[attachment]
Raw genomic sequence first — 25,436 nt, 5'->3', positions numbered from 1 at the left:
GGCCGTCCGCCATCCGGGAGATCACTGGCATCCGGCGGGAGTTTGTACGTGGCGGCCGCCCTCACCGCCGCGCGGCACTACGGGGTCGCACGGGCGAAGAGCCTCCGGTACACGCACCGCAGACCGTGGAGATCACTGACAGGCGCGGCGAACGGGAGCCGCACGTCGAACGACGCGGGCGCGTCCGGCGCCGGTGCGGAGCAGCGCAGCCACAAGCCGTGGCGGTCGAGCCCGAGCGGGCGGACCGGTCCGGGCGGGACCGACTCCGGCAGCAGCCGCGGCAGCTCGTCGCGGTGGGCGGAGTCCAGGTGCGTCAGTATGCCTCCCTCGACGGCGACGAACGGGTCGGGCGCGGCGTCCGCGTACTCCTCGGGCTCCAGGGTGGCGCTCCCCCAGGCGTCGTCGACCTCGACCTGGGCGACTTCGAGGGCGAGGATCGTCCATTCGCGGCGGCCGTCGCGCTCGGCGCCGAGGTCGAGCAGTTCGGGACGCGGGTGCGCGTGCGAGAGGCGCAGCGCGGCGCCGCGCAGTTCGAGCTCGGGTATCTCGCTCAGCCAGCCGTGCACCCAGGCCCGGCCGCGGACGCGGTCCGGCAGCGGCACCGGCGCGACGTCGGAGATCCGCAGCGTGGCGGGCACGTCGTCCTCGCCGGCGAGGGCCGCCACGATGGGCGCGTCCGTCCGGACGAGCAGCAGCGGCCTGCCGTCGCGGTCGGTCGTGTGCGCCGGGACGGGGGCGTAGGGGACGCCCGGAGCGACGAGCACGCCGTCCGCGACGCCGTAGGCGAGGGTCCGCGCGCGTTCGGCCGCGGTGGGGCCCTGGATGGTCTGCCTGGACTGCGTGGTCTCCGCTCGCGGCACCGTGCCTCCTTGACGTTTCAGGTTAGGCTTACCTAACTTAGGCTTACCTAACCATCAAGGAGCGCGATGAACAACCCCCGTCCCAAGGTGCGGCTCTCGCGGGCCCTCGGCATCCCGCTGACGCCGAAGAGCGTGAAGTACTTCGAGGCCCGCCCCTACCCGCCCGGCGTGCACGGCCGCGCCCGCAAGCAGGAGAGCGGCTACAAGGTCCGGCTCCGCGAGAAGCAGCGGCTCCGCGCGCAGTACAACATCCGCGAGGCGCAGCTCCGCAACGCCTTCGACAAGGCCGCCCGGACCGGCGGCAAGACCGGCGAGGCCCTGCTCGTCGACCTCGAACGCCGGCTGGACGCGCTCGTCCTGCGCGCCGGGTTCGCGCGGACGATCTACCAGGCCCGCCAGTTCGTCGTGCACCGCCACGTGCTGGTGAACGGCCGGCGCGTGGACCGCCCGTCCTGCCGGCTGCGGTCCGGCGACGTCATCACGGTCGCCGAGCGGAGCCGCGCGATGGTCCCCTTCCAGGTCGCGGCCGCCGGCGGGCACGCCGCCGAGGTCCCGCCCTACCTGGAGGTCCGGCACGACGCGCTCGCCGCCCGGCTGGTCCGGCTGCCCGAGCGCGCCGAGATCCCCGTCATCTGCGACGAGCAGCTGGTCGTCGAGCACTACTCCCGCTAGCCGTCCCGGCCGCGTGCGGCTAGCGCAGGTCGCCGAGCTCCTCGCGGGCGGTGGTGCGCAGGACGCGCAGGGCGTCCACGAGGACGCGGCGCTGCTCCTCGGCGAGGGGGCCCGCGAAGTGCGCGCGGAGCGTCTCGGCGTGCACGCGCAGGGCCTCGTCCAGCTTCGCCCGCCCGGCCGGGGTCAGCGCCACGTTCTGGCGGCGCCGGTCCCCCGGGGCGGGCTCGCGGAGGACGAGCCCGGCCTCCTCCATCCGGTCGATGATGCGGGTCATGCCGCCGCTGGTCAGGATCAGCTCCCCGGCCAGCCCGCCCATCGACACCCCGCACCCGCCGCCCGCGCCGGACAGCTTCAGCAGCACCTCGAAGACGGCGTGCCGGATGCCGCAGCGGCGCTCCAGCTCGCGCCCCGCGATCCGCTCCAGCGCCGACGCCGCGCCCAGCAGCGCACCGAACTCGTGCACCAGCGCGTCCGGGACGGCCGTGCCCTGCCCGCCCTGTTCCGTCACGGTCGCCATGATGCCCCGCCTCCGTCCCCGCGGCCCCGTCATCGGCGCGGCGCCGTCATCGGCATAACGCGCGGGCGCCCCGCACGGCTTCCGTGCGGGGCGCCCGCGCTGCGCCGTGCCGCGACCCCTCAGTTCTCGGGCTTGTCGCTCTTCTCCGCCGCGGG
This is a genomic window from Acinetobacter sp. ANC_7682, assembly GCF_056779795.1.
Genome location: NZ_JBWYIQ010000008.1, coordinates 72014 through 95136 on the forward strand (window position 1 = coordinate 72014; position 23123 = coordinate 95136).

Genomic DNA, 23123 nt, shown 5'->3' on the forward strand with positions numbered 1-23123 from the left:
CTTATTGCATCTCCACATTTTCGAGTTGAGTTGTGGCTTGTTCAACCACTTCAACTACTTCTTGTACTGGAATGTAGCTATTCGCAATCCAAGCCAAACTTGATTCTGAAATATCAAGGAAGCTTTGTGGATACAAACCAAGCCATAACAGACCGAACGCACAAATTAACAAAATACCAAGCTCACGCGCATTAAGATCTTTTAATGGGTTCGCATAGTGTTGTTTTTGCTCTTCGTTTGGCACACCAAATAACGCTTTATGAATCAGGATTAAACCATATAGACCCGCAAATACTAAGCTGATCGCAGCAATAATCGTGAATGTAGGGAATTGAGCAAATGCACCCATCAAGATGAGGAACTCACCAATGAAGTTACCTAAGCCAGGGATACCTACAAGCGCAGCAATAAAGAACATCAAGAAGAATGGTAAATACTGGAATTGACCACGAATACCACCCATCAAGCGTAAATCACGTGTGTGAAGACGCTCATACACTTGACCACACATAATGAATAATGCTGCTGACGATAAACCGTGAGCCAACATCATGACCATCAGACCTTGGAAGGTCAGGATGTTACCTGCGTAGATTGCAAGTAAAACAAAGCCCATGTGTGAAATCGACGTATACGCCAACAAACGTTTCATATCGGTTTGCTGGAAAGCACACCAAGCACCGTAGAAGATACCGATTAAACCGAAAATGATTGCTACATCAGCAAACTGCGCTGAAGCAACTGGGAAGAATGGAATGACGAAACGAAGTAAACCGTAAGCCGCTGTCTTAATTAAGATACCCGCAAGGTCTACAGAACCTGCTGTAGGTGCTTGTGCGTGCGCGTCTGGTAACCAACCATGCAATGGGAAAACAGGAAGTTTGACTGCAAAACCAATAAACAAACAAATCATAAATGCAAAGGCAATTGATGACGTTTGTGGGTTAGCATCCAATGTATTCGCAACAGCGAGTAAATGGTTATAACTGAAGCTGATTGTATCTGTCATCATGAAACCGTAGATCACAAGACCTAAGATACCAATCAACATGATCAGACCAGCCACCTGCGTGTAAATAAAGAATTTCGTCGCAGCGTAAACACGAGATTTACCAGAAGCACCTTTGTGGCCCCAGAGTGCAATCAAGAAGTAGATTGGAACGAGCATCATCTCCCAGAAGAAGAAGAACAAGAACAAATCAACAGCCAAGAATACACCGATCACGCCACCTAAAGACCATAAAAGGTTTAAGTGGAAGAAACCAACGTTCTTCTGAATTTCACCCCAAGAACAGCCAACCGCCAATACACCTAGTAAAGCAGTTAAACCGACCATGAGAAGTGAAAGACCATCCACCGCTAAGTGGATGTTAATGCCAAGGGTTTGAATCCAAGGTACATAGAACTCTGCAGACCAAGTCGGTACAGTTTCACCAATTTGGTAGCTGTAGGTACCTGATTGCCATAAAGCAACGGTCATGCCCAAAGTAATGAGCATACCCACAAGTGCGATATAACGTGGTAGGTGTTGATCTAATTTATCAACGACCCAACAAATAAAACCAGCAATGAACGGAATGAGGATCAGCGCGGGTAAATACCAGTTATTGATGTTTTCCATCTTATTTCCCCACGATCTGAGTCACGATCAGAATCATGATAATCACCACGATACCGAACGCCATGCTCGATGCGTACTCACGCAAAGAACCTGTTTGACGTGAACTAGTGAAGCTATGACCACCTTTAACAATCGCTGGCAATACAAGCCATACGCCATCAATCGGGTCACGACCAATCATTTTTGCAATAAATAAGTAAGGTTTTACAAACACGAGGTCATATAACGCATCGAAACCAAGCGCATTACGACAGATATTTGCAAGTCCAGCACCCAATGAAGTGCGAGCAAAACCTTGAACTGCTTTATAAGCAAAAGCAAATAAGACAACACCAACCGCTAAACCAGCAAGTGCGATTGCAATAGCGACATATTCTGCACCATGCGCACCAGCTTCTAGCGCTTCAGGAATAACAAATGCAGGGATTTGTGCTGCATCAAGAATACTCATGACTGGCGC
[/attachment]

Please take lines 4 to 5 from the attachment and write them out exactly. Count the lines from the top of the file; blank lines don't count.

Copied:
Genome location: NZ_JBWYIQ010000008.1, coordinates 72014 through 95136 on the forward strand (window position 1 = coordinate 72014; position 23123 = coordinate 95136).

Genomic DNA, 23123 nt, shown 5'->3' on the forward strand with positions numbered 1-23123 from the left: